Do your teeth & gums need a little love? Our experts share how to keep on smiling in between dentist check-ups…

Gnashers, chompers, pearly whites – whatever you call them, our teeth and gums are something we look after every day, with brushing our teeth as ingrained in our daily routines as having a shower or brushing our hair (or beards).

However, a BBC investigation last August revealed that nine in 10 NHS dental practices aren’t accepting new adult patients, while one in eight aren’t taking on children. So, with this in mind, there’s even more pressure to look after our teeth properly at home, especially when you consider only 34% of us have seen a dentist within the past two years.

Whether you’re struggling to see a dentist, or simply in between your check-ups, here’s what you can do to help keep your mouth in mint condition...

Everyday care

For the majority of us, looking after our teeth is a case of a quick whizz with a toothbrush twice a day, followed by flossing when we remember. But Dr Tara Francis, dentist and advanced facial aesthetician, tells us how (and when) we should really be doing it…

"Brush your teeth twice a day, first thing in the morning half an hour before breakfast, then a second time before bed, after all your food and drink," she says. Brushing before breakfast is key, as it gets rid of bacteria that can stagnate overnight. "That bacteria loves to feed on the sugar in your breakfast. Brush your teeth first thing, wait half an hour for the good stuff from the toothpaste to settle into your teeth and give it some protection before you eat and drink," adds Dr Francis.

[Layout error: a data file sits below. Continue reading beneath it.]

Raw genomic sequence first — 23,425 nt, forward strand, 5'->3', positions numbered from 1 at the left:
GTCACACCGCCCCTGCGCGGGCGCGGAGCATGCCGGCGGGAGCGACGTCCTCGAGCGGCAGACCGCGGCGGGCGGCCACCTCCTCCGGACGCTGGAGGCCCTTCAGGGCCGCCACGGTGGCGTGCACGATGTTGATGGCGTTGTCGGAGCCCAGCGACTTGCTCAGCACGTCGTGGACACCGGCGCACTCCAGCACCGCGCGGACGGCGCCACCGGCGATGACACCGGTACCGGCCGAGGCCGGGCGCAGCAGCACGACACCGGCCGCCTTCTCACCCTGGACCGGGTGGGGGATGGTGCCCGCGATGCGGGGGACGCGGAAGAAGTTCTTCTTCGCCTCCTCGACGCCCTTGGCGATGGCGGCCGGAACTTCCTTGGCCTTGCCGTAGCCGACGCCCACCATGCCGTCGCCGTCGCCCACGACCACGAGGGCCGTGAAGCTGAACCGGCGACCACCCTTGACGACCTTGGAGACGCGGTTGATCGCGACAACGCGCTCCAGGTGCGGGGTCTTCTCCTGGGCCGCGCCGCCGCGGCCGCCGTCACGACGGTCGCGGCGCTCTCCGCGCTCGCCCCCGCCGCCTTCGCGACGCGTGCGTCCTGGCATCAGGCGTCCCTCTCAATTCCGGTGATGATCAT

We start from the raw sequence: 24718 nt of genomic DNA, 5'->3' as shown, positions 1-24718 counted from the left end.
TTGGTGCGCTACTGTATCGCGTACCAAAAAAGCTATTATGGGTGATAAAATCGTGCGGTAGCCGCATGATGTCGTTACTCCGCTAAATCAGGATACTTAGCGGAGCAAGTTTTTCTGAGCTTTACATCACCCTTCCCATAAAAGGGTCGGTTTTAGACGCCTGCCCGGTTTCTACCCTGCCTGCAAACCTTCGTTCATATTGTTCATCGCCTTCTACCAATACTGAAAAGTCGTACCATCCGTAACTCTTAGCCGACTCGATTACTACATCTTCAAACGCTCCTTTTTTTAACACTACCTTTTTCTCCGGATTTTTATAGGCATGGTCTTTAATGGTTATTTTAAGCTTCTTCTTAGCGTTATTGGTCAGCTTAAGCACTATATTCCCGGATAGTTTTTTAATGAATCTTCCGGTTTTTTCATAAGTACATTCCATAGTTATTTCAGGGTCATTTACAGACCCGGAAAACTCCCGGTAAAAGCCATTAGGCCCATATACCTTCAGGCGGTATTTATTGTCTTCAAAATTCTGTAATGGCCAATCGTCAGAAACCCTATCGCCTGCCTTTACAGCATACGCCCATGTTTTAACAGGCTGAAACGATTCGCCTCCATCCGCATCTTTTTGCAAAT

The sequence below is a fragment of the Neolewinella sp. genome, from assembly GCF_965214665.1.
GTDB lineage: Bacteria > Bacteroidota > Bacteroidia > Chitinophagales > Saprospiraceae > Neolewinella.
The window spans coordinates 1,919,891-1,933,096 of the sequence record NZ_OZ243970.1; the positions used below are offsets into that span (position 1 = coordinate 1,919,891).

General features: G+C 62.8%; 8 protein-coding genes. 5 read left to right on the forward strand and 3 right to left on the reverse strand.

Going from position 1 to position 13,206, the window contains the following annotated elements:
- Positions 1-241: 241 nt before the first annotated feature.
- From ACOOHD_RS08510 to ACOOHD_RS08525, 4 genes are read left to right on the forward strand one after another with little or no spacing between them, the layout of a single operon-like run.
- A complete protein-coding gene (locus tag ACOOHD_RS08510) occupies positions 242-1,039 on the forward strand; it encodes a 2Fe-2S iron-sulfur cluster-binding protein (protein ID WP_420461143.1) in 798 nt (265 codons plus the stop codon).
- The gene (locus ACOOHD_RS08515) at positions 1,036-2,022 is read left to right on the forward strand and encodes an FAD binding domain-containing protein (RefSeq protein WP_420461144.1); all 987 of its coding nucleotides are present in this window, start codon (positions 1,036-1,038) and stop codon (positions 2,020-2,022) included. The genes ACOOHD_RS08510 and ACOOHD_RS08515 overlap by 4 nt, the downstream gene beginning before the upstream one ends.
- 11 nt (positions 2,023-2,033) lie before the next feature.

When it comes to flossing, Dr Francis recommends interdental brushes, such as Boots Expert TePe Interdental Brushes, which can be more effective than floss. They come in different sizes and are colour coded, depending on the gap between your teeth – you don’t want a size where you’re forcing it through, or no resistance, but something in the middle is ideal, recommends Dr Francis.

Don’t rinse after brushing, as it can swirl the good stuff away. And, if you use mouthwash, use it at a different time to brushing your teeth, such as half an hour after lunch.

Hormonal changes

Most of us are aware of the affect hormones can have on our bodies, whether it’s making us feel sick while pregnant, or vaginal dryness when we hit the menopause. But did you know hormonal changes can also have an impact on oral health?

"'Have a baby, lose a tooth' is an old wives' tale, but it comes from somewhere," says Dr Francis. "With pregnancy sickness, you’re exposing your teeth to more acid. Rinse out with water afterwards or eat a piece of cheese to try to neutralise the acid."

You’re also more at risk of gum disease when pregnant. "See your hygienist or dentist regularly to make sure your gums are still healthy. Also, take more time to brush your teeth, as well as using interdental brushes." Pregnant people are entitled to free NHS dental treatment and for 12 months after their baby is born.

According to Boots Online Doctor GP, Dr Zahra Damji, declining oestrogen levels during the menopause can lead to a reduction in bone density, which can affect the jaw, leading to loose, or even lost, teeth. Menopausal women are also more susceptible to gum disease. Dr Damji recommends trying to avoid sugary drinks and snacks in between meals, and if you smoke, stopping can help.

"Another common issue for women during the menopause is a dry mouth, which can increase the risk of gingivitis and tooth decay," says Dr Damji.

To help combat a dry mouth, try Boots Expert Dry Mouthwash or a saliva replacement, such as Biotène Dry Mouth Oral Balance Saliva Replacement Gel.

Daily grind